A Cary skin doctor told the state's medical regulators Thursday that doctors should perform or closely supervise laser hair removal and similar cosmetic procedures to protect patients' safety.
Dr. Robert Clark's presentation to the N.C. Medical Board was scheduled two months ago. But it came days after the revelation that an N.C. State University senior died this month from an overdose of pain cream she used in advance of a hair-removal session.
Clark said a doctor should be on hand at each facility providing popular cosmetic procedures such as laser hair removal, laser facial rejuvenation, acne treatment and Botox injections to ensure that the treatment is appropriate for the patient, to oversee its administration and to diagnose and treat any harmful complications.
"My opinion is that physicians should be on-site to oversee these procedures," said Clark, a dermatologist who runs Cary Skin Center. "I don't think all these procedures need to be performed by physicians. But there needs to be direct oversight."
Clark ticked off infrequent but serious possible complications: burns, blisters, darker skin, lighter skin, scarring, medicine allergies.
"You can do wonderful things with lasers," he said. "But you can also have adverse outcomes."
The Medical Board, a state agency, is considering clarifying whether it classifies laser hair removal as a medical practice, which it would then have the authority to regulate. It also might say whether doctors have to attend or supervise treatment at clinics and spas.
The lidocaine overdose death of Shiri Berg, 22, on Jan. 5 did not prompt the board's review. But it has added a sense of urgency.
"We've had quite a few calls about it," said the board's lead attorney, Thom Mansfield.
Several board members asked Clark variations of this question: Does a doctor really have to be present for laser hair removal?
Clark, who makes his living partly off the procedure, said yes.
In the audience at the board's meeting in Raleigh, several electrologists shook their heads no.
In interviews after the meeting, they argued several points:
* A laser didn't kill Berg; a prescription drug did. And she suffered her reaction in her car, not at the medical spa she was driving to, so having a doctor at her spa wouldn't have helped.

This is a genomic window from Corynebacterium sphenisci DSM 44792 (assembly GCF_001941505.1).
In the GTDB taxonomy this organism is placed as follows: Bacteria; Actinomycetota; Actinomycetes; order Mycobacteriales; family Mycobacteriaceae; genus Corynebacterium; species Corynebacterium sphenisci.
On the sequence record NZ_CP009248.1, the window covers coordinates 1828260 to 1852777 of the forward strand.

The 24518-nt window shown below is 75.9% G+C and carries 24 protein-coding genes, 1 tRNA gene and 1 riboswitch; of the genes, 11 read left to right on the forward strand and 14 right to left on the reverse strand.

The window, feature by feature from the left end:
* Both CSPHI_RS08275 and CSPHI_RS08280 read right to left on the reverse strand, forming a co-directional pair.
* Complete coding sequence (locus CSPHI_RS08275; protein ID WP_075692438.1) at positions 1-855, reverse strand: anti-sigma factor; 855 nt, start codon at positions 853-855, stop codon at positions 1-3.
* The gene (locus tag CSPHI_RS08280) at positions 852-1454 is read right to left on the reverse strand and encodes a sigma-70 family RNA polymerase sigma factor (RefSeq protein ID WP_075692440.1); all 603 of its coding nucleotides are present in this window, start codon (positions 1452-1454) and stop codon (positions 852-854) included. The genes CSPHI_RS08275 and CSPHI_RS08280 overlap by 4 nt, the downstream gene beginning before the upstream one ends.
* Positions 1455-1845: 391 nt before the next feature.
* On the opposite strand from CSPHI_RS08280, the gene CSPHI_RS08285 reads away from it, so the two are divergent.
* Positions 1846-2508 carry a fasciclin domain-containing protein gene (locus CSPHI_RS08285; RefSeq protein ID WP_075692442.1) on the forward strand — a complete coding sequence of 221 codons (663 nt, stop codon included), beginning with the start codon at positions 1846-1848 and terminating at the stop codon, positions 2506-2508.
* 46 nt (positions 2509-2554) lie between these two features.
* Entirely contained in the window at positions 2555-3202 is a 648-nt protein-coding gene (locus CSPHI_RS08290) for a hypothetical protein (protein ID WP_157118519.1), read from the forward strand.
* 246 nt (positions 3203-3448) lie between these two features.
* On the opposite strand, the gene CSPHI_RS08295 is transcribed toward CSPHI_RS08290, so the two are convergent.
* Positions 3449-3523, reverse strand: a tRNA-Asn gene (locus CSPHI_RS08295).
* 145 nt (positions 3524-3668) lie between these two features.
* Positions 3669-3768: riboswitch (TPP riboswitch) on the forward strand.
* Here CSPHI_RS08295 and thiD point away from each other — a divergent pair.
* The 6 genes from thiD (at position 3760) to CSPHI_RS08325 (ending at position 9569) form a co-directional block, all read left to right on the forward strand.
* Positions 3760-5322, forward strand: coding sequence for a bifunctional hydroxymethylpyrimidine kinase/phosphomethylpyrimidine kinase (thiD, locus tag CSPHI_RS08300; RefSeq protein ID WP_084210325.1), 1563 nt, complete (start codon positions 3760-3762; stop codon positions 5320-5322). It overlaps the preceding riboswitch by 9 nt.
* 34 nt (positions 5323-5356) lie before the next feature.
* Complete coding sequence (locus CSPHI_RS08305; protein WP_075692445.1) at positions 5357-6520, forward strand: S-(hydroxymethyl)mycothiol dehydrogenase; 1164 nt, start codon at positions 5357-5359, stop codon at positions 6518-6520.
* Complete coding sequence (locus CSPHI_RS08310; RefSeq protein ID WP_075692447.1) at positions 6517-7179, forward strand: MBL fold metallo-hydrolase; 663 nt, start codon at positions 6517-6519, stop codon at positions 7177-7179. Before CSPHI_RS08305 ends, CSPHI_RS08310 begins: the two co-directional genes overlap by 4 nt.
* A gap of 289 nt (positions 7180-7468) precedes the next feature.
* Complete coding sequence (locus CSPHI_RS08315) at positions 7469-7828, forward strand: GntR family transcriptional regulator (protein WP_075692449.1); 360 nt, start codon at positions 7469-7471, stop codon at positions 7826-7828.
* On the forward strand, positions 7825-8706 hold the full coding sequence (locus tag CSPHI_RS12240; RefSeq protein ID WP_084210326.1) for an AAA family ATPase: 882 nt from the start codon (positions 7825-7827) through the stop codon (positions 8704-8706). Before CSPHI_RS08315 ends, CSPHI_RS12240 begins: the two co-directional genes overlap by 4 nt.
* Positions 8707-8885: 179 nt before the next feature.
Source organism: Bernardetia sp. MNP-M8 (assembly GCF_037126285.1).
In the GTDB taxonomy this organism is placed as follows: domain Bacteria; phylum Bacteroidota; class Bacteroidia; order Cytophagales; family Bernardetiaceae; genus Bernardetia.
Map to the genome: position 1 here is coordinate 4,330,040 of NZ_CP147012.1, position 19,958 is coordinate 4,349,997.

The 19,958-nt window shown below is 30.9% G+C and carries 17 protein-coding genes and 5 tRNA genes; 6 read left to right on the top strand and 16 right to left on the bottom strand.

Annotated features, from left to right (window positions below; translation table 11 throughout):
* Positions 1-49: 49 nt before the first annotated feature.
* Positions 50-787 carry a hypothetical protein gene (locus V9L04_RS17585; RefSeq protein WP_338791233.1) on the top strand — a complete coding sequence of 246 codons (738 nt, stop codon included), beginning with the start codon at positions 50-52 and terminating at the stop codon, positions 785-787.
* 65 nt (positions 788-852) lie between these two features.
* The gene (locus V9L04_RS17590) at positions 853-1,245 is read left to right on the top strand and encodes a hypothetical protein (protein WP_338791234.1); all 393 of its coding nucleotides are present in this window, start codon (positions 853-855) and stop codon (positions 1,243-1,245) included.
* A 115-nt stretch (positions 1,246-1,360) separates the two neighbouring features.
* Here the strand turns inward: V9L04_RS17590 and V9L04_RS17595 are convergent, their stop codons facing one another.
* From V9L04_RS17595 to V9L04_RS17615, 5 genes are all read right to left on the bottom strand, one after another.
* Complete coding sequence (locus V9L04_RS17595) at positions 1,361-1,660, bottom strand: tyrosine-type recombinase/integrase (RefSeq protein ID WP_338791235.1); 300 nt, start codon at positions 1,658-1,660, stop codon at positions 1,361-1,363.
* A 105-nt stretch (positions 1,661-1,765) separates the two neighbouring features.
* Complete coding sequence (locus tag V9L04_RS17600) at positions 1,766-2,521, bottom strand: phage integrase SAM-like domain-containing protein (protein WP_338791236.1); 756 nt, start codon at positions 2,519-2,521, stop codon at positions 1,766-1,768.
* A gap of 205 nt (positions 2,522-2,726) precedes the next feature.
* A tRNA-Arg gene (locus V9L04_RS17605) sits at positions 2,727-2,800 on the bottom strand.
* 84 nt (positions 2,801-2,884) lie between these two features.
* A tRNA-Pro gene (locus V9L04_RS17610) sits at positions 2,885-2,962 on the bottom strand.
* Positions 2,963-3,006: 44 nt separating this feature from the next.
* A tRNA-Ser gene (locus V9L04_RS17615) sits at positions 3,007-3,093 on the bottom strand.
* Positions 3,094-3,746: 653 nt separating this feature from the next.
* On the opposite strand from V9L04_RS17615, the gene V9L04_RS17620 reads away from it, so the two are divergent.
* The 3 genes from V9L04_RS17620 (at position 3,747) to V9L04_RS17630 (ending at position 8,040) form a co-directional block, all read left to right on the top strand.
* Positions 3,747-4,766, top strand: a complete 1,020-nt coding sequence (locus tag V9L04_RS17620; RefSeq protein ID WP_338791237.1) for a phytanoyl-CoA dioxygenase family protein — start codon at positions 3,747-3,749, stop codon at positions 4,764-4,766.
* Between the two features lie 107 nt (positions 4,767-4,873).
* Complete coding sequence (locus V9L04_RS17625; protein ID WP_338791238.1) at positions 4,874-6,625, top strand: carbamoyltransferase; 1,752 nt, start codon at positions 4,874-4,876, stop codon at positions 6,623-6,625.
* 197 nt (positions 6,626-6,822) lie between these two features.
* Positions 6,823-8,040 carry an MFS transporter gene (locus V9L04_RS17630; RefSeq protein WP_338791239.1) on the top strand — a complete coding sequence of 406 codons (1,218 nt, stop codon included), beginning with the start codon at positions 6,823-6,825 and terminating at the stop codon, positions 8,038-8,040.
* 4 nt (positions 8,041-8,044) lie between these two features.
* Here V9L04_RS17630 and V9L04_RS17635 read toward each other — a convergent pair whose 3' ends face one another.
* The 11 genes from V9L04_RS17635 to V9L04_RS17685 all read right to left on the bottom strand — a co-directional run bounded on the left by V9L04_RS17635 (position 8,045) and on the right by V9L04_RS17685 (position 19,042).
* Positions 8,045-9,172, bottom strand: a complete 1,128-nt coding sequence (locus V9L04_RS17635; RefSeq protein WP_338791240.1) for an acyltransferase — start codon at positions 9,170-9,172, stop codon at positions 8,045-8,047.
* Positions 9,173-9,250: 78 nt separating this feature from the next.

* Electrologists -- nondoctors licensed to administer electrolysis -- insert needles into people's hair follicles, then jolt them with electricity, a procedure more invasive than many laser techniques.
* The underlying issues are training the providers and following proper procedures. Doctors, they said, aren't the only people who can do that well.
* Requiring doctors to provide the treatments would increase their cost for consumers.
* Doctors have a financial interest in getting the business. Of course, so do electrologists and clinic and spa workers.
"I think a lot of this is about control and money," said Trudy Brown, a Greensboro electrologist and chairwoman of the N.C. Board of Electrolysis Examiners. "The price of treatment would skyrocket. And I don't see how the quality would be better."
Brown, who attended the Medical Board's meeting, said her organization wants the state to adopt tough, uniform training and safety requirements for anyone performing laser hair removal. But, she said, don't limit it to the docs.
"If it's done by a properly trained professional, then it's safe for consumers," she said. "We're not saying that anyone can walk in off the street and do this procedure. But on-site medical supervision is just not necessary."
The Medical Board made no decision on the issue Thursday. It might decide today to begin reassessing its policy.
Staff writer Matthew Eisley can be reached at 829-4538 or email@example.com.